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Thursday, Sept. 29, 2016 12:20 am

Men in power

Donald Trump’s run for the White House in 1992

Donald Trump has run for the presidency before. He ran in 1968 disguised as George Wallace and again in 1996 as Patrick Buchanan. He also ran in 1992, as my excerpted column from Oct. 29 of that year recalls. Perot’s defeat – by a Clinton – did not still the authoritarian impulse among our countrymen, it only discouraged it for a while.

A political fable for our time: A nation’s political machinery is being run either by actors or by ambitious scoundrels. What its wise men decry as “muddle and legislative deadlock” has shaken the people’s faith that democracy can bring the country around.

Then a self-made man, a professional non-politician, appears on the national stage to offer an alternative. “Our program is simple,” he asserted. “We wish to govern . . . . They ask us for programs but there are already too many. It is not programs that are wanting . . . but men and will power.”

You betcha. This is not Ross Perot speaking in the 1990s, but Benito Mussolini in 1932.

Most Americans still are unsure what a fascist looks like, but now they know what one sounds like. The New Republic listed nine attributes of fascism that could have been a campaign-at-a‑glance portrait of our boy Ross, if our campaign portraits considered ideas instead of personality.

Apart from his height – most fascist leaders were short – Perot makes an implausible national messiah. His feistiness compares favorably only to Bush, who has been made stupid and weak by privilege. His exhortations are hardly as rousing as Mussolini’s; Il Duce wanted to revive the glories of Rome, while all Ross wants us to do is pay off our Visa bill. . . .

Perot has no political ideas, as far as anyone can tell, but then fascism is an attitude as much as an ideology. As it evolved in Europe, fascism was less a program of government than a technique of getting and retaining power. It extols action over thought and obedience over skepticism, and harks back to Sparta with its calls to duty and discipline and an essentially tribal sense of nationhood. . . .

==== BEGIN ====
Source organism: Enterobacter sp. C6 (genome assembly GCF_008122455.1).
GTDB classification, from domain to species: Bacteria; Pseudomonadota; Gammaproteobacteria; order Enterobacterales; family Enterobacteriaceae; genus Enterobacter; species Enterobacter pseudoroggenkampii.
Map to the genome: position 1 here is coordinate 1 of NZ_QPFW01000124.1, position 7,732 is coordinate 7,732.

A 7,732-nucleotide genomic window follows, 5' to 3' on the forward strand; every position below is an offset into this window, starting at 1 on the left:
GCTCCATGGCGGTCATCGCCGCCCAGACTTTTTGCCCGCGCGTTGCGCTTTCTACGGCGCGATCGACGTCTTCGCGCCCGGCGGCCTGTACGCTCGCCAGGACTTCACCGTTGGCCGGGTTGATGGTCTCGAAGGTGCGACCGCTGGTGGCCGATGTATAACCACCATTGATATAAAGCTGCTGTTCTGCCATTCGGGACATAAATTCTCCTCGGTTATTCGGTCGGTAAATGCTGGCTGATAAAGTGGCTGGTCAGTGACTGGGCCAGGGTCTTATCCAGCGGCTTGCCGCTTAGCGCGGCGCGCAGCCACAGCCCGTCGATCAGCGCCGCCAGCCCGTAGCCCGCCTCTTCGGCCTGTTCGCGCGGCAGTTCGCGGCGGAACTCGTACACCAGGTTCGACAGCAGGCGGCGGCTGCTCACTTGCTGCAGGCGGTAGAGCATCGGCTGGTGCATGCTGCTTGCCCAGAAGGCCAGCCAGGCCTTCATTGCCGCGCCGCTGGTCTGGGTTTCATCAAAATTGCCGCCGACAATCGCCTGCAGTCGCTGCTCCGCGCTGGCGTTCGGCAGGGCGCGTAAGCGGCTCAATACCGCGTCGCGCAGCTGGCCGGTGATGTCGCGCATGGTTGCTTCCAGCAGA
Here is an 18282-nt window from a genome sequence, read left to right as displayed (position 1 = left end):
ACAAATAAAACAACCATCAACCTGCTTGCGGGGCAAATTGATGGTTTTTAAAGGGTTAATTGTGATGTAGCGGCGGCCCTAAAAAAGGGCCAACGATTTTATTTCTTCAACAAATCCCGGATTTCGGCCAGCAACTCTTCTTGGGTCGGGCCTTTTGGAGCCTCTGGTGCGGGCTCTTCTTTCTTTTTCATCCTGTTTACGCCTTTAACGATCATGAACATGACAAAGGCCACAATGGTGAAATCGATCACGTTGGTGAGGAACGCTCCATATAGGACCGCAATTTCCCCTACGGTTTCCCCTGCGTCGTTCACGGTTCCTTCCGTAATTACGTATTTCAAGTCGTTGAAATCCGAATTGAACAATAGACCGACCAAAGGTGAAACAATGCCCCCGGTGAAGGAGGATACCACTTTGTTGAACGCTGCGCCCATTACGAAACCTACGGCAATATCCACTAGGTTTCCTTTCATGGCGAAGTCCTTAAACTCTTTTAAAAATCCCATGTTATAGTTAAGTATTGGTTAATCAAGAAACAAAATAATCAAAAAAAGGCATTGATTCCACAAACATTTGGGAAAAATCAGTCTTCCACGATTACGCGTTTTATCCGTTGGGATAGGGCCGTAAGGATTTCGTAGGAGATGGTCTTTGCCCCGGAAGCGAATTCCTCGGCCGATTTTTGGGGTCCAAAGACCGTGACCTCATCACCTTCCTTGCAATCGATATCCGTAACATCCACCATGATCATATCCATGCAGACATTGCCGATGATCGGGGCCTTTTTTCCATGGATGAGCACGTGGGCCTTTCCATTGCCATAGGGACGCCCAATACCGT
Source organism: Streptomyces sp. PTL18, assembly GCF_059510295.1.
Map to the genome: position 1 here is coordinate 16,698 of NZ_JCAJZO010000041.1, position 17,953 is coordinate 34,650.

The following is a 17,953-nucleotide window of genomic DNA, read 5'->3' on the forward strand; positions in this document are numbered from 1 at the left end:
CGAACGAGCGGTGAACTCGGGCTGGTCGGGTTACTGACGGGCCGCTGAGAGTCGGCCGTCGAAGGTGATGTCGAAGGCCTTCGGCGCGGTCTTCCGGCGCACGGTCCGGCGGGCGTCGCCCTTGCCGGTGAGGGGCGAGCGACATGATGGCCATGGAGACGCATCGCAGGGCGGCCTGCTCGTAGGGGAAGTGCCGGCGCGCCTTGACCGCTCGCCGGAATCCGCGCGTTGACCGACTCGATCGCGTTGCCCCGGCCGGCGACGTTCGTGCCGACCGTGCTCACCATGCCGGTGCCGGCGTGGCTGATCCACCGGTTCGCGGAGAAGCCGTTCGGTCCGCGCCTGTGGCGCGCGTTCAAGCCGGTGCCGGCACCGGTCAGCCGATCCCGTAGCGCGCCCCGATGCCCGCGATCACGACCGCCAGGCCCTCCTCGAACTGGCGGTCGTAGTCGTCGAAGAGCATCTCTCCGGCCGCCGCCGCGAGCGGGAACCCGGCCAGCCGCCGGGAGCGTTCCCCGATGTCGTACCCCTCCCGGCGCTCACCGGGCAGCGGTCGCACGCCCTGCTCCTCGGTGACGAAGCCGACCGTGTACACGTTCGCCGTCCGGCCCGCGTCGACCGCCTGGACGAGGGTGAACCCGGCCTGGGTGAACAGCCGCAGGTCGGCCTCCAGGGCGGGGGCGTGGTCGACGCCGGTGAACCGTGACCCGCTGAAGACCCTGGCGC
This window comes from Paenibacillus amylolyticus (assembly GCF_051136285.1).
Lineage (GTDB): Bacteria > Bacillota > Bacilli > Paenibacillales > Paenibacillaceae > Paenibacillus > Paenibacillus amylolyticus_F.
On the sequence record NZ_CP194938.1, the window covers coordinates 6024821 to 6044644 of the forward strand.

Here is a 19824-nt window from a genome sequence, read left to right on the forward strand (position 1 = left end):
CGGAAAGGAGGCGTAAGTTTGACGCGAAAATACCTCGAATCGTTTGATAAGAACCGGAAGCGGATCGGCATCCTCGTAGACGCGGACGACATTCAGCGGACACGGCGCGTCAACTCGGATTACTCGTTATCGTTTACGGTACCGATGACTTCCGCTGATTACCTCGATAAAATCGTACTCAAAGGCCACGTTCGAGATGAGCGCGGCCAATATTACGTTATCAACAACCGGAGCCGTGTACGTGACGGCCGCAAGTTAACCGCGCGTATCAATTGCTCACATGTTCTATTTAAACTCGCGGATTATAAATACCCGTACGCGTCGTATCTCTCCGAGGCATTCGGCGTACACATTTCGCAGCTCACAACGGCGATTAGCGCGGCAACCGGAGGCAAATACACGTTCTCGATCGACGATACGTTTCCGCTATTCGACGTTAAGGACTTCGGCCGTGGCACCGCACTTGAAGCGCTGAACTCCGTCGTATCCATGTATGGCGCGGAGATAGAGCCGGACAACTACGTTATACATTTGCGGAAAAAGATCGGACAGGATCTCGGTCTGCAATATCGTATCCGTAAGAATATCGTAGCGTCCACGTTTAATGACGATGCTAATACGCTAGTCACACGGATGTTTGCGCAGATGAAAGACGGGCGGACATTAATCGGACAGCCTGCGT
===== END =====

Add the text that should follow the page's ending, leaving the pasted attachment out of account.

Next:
The big difference between the U.S. in the 1980s and ’90s and those nations is that fascism of a certain sort is a democratic choice. Our leaders are compelled to provide fascist entertainments (under other names) as a condition of voter approval. However hard it is to understand, Americans’ sense of national pride was restored by farcical sideshows such as Grenada, Panama and Iraq that makes Mussolini’s invasion of Ethiopia look brave by comparison. And the chauvinist extravaganzas of the 1984 and 1992 Summer Olympic Games proved not that we are the superior race, as Hitler tried to prove about the Aryans in ’36, but that we have the superior soft drinks.

Our body politic also carries a number of antibodies that protect it against European-style contagion. TV destroys demagogues as quickly as it creates them, since it picks up ratings points either way. And most Americans are frightened as well as titillated by its Pat Buchanans. The problem of making politics a matter of “us” v. “them,” of course, is what to do with them when you win. In Europe they jailed them, or murdered them. Americans will happily acquiesce in murder but they hate being thought not nice.

Still, it would be a mistake to assume, as so many intelligent Europeans did, that because fascist causes are so often advanced by buffoons that they are harmless. Pat Buchanan’s call to cultural war, Bush’s sinister hints about Bill Clinton’s student trip to Moscow, everybody’s complaints about the “media elite (translation: Jews in Hollywood and New York), the wildly exaggerated fears of the black underclass, homophobia (the ultimate corruption in the virile state), and (less at the policy level than at the perceptual level) the specter of foreign invasion by Japanese money or Mexican labor – all are proto‑fascist in tone and aspiration. And the antics of the Republican bully boys who intimidated workers from opposing campaigns in Houston was no less ugly because they wore white shirts instead of black ones. . . .

Whatever happens on Election Day, Perot showed the next guy just how easy it would be to mobilize a national political movement via talk shows. In spite of squandering his early momentum, Perot might yet achieve his coup. There’s nothing in the Constitution that prohibits the people from overthrowing themselves. Even if he doesn’t, no sensible person will be able to say that fascism is impossible in the U.S., only that it was not possible right now.
Contact James Krohe Jr. at


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